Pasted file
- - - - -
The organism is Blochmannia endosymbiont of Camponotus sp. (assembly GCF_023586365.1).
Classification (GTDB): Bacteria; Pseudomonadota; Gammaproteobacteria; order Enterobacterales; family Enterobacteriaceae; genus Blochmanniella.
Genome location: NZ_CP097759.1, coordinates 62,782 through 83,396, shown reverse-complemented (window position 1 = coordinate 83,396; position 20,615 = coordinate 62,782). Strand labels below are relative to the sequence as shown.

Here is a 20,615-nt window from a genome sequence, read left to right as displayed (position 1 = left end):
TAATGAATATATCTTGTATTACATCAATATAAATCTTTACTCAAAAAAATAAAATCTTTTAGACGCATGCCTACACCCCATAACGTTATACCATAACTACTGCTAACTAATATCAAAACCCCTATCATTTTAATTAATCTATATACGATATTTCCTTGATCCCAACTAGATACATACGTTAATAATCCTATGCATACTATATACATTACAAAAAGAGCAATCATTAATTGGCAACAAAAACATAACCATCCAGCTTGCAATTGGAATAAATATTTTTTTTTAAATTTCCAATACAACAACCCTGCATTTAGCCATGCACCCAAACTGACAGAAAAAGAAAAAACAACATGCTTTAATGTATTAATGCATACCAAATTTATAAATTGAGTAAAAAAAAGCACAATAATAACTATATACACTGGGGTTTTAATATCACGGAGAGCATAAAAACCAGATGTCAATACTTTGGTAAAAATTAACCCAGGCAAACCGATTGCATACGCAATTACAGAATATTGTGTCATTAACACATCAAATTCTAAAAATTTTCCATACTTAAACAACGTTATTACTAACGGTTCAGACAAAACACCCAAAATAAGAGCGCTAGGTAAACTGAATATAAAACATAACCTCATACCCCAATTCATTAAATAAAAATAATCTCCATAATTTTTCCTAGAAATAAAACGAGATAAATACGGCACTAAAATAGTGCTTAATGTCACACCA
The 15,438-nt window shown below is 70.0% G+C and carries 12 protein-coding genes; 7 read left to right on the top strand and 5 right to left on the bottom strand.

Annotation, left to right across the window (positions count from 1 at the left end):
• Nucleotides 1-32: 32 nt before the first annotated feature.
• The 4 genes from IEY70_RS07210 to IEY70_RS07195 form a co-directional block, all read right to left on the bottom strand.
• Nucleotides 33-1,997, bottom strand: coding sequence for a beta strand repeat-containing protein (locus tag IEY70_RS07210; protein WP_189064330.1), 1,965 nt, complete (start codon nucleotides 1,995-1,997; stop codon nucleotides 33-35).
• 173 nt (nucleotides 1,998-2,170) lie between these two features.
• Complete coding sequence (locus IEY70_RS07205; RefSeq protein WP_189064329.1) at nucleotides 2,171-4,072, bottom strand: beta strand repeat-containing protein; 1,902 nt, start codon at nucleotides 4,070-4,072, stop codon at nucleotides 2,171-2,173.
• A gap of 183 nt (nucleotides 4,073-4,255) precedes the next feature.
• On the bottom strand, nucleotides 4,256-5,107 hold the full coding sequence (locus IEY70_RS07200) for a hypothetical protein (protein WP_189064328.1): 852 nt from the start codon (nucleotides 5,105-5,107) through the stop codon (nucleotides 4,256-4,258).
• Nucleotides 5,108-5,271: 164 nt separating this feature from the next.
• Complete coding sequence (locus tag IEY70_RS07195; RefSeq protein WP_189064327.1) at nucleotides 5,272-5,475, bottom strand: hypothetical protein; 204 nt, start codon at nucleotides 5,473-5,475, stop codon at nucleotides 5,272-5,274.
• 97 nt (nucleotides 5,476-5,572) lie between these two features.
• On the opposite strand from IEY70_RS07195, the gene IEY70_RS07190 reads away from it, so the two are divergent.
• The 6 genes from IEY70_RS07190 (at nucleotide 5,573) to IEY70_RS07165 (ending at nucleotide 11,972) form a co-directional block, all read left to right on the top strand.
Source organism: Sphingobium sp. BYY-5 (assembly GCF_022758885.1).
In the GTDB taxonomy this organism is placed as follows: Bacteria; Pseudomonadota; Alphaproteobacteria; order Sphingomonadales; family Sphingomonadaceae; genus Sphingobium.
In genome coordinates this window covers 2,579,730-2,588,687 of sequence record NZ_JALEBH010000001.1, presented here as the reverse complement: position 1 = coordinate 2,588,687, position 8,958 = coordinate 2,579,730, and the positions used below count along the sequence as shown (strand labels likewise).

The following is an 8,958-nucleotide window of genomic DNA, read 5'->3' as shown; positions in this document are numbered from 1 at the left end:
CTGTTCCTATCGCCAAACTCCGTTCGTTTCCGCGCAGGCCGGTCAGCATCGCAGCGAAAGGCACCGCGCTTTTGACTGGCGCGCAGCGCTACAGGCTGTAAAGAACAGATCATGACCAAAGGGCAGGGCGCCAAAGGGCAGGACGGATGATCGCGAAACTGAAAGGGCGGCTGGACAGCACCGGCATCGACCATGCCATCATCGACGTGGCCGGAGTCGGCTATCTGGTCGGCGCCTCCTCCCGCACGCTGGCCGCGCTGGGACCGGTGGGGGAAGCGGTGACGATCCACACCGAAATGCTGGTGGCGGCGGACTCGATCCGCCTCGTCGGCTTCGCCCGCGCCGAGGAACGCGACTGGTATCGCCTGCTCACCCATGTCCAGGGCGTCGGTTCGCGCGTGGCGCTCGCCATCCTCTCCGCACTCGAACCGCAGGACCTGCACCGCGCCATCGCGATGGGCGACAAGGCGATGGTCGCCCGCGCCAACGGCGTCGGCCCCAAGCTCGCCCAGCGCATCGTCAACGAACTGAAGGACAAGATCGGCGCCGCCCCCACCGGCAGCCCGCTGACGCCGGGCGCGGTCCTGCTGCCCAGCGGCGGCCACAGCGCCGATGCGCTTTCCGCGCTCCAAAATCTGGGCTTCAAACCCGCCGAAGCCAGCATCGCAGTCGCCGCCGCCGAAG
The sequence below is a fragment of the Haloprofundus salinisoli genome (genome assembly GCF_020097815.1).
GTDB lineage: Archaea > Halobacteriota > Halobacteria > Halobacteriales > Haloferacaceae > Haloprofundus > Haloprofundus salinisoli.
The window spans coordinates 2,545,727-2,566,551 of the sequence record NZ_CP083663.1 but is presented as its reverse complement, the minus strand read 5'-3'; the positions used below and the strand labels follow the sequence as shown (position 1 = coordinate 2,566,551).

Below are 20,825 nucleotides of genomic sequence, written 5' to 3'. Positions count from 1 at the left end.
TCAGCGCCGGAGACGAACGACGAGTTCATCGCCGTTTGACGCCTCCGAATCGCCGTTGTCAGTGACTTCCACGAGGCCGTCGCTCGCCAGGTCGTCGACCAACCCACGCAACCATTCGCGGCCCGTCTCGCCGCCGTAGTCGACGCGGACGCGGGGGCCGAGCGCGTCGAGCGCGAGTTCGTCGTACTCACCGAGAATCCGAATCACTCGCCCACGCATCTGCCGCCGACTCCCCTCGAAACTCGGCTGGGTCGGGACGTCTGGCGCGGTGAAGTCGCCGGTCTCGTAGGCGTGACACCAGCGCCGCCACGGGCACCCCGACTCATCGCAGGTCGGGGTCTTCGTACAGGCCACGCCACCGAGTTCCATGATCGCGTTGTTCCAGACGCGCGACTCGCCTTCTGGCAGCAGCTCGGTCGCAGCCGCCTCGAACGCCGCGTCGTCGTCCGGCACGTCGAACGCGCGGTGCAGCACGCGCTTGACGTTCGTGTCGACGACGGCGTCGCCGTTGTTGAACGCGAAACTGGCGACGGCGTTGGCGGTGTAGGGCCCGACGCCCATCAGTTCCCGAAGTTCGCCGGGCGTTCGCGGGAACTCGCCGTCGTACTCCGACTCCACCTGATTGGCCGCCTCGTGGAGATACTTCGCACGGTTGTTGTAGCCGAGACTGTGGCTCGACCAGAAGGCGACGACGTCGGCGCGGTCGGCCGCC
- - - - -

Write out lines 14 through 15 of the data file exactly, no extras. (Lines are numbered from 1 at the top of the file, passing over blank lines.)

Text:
• On the bottom strand, nucleotides 4,256-5,107 hold the full coding sequence (locus IEY70_RS07200) for a hypothetical protein (protein WP_189064328.1): 852 nt from the start codon (nucleotides 5,105-5,107) through the stop codon (nucleotides 4,256-4,258).
• Nucleotides 5,108-5,271: 164 nt separating this feature from the next.